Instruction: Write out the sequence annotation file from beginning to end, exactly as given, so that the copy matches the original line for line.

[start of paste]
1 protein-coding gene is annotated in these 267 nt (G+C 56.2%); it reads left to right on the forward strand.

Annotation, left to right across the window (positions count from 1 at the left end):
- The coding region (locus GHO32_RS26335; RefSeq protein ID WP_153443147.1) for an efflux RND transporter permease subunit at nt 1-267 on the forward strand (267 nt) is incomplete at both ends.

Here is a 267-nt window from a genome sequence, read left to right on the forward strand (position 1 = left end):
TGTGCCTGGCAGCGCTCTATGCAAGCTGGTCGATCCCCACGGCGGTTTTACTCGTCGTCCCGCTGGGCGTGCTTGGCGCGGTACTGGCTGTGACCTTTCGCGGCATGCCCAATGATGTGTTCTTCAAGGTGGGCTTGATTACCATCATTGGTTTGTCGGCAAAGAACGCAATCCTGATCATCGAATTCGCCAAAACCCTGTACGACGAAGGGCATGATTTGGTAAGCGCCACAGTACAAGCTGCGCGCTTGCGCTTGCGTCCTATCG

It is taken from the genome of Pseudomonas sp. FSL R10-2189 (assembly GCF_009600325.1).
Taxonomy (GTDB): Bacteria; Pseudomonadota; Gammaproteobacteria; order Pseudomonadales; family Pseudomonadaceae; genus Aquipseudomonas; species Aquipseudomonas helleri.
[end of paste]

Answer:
1 protein-coding gene is annotated in these 267 nt (G+C 56.2%); it reads left to right on the forward strand.

Annotation, left to right across the window (positions count from 1 at the left end):
- The coding region (locus GHO32_RS26335; RefSeq protein ID WP_153443147.1) for an efflux RND transporter permease subunit at nt 1-267 on the forward strand (267 nt) is incomplete at both ends.

Here is a 267-nt window from a genome sequence, read left to right on the forward strand (position 1 = left end):
TGTGCCTGGCAGCGCTCTATGCAAGCTGGTCGATCCCCACGGCGGTTTTACTCGTCGTCCCGCTGGGCGTGCTTGGCGCGGTACTGGCTGTGACCTTTCGCGGCATGCCCAATGATGTGTTCTTCAAGGTGGGCTTGATTACCATCATTGGTTTGTCGGCAAAGAACGCAATCCTGATCATCGAATTCGCCAAAACCCTGTACGACGAAGGGCATGATTTGGTAAGCGCCACAGTACAAGCTGCGCGCTTGCGCTTGCGTCCTATCG

It is taken from the genome of Pseudomonas sp. FSL R10-2189 (assembly GCF_009600325.1).
Taxonomy (GTDB): Bacteria; Pseudomonadota; Gammaproteobacteria; order Pseudomonadales; family Pseudomonadaceae; genus Aquipseudomonas; species Aquipseudomonas helleri.